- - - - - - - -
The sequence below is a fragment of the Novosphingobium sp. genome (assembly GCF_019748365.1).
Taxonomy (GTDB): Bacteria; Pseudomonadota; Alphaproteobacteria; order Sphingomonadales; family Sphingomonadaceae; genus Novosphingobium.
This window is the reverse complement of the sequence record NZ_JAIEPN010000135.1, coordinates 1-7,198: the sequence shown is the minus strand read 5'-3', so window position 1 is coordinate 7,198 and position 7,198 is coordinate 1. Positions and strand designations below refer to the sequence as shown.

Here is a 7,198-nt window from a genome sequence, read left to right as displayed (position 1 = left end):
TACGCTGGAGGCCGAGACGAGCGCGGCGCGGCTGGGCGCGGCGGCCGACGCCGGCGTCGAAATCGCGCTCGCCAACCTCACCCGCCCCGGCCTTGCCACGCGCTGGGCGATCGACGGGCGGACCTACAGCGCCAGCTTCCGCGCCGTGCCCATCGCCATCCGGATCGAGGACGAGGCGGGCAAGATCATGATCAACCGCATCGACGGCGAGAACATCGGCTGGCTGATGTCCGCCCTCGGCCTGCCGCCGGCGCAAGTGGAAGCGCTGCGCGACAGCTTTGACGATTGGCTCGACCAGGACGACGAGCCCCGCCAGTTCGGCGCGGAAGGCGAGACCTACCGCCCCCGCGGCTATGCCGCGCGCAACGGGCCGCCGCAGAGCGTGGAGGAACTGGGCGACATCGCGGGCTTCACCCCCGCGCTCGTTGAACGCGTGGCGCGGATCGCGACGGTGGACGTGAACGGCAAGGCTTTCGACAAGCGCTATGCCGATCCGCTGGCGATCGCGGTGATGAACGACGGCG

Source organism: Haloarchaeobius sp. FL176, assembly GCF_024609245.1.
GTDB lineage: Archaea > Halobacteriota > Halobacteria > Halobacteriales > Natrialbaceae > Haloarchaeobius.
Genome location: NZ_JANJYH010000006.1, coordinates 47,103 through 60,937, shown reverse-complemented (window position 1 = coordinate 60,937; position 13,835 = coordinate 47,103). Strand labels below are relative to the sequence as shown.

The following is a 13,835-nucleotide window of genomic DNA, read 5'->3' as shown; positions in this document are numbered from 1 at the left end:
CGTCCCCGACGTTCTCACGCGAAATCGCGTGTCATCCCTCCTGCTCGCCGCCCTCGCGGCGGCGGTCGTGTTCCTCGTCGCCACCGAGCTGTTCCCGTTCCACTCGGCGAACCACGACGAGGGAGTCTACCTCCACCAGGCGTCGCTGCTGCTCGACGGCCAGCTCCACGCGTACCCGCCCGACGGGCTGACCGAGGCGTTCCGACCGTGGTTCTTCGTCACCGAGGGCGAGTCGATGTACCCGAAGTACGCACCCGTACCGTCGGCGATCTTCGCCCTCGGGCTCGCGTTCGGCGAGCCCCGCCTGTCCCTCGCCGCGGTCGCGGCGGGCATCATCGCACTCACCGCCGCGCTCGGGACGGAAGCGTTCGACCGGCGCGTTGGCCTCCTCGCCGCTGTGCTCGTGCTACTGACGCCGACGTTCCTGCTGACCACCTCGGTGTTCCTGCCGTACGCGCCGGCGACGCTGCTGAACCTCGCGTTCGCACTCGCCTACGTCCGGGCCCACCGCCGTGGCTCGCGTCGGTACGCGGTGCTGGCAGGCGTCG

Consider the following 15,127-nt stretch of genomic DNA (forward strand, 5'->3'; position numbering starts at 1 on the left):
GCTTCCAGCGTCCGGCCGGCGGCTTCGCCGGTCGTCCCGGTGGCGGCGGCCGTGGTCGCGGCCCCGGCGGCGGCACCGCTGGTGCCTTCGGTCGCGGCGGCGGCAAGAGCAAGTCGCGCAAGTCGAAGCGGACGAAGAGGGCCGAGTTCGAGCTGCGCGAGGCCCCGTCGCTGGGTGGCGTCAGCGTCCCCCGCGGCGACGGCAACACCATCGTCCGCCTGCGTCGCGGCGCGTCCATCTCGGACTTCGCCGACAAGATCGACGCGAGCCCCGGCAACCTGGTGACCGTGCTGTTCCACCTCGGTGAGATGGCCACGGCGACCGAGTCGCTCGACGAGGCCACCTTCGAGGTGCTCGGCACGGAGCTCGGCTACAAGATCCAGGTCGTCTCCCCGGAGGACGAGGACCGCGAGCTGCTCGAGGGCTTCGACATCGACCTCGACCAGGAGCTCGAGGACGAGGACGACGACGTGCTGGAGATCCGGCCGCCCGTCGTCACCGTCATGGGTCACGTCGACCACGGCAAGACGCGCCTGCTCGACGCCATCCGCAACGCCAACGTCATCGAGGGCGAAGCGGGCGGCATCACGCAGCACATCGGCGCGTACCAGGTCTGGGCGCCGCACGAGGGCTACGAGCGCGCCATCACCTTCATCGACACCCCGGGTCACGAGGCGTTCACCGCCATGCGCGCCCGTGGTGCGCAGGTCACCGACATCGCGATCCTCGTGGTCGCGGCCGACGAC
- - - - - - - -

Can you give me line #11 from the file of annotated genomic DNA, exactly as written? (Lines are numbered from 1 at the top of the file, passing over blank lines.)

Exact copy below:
Consider the following 15,127-nt stretch of genomic DNA (forward strand, 5'->3'; position numbering starts at 1 on the left):